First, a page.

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CTU's Lewis Defiant in Duncan Apology

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Chicago Teacher's Union President Karen Lewis on Wednesday was defiant about criticism over a Nov. 1 speech in Seattle in which she mocked Education Secretary Arne Duncan's lisp.

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The CTU President makes fun of Arne Duncan's lisp. Video Courtesy of the Education Action Group Foundation.
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Chicago Teacher's Union President Karen Lewis, Wednesday, was defiant about criticism over a Nov. 1 speech in Seattle in which she mocked Education Secretary Arne Duncan's lisp.

She apologized for offending Duncan, but that's about it.

The union boss was defiant during her morning press conference, saying the speech in front of a gathering of the Northwest Teachers for Social Justice in Seattle was borne of frustration with the school system.

“Over the past 48 hours much has been made about remarks I made during a presentation at the Rethinking Schools: Northwest Teaching for Justice Conference in Seattle last month," she said. "In addition to talking about the critical issues that impact our schools, 120 seconds of my 35-minute speech included comments about well-known personalities and civic leaders with whom I have disagreed over the years."

During the speech she said of Duncan: "Now, you know he went to private school ‘cause if he had gone to public school he would have had that lisp fixed," she said on stage. "I know – that was ugly wasn’t it?  I’m sorry.”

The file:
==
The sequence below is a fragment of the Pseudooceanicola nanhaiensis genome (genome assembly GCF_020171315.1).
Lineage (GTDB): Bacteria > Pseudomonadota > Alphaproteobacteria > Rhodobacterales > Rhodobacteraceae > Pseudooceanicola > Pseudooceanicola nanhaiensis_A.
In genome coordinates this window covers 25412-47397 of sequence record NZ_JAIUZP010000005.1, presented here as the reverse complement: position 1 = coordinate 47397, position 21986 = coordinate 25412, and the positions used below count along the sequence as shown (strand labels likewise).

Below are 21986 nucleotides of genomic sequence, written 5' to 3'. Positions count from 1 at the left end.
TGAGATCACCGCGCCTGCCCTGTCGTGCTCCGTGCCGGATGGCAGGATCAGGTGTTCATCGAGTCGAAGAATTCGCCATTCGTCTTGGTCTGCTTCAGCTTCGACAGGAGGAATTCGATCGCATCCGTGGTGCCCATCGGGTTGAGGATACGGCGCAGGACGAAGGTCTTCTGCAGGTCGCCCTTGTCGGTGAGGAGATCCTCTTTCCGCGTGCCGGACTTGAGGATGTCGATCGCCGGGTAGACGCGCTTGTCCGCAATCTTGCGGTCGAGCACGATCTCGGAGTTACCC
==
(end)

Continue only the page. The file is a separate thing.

In Wednesday's mea culpa, the CTU leader appeared to blame others for the fall out.

“As you know, neo-conservative, anti-labor and anti-public education bloggers -- with a history of distorting and misrepresenting the truth -- seized the opportunity to create a pseudo- firestorm around my comments in order to distract from our work at the Chicago Teachers Union. One such blogger created a viral video, edited for dramatic effect, and then distributed his skewed video to the media and others in the blogosphere in an attempt to smear my character. ... With that said, let me be emphatically clear.  Some of what I said was inappropriate and insensitive.  No one should ever resort to personal attacks."

Lewis has has been in the spotlight this year after taking on Rahm Emanuel's plan to extend the Chicago Public School day despite a union contract calling for changes next year.

At one point she said Emanuel tried to bully her.

Her comment about Duncan was intended to criticize city private schools, which he attended. Lewis was trying to make the point that private schools don't have the resources-- or the interest-- in children who have physical or mental difficulties.

Lewis called Duncan to apologize after a video of the speech was made public on Monday, but also defended her comments.

According to a news release from the CTU, Lewis was employing "self-deprecating humor" in "an attempt to lighten the mood

"Lewis has always been candid and outspoken when discussing the personalities and policies that have adversely impacted public education in our nation" the release read.

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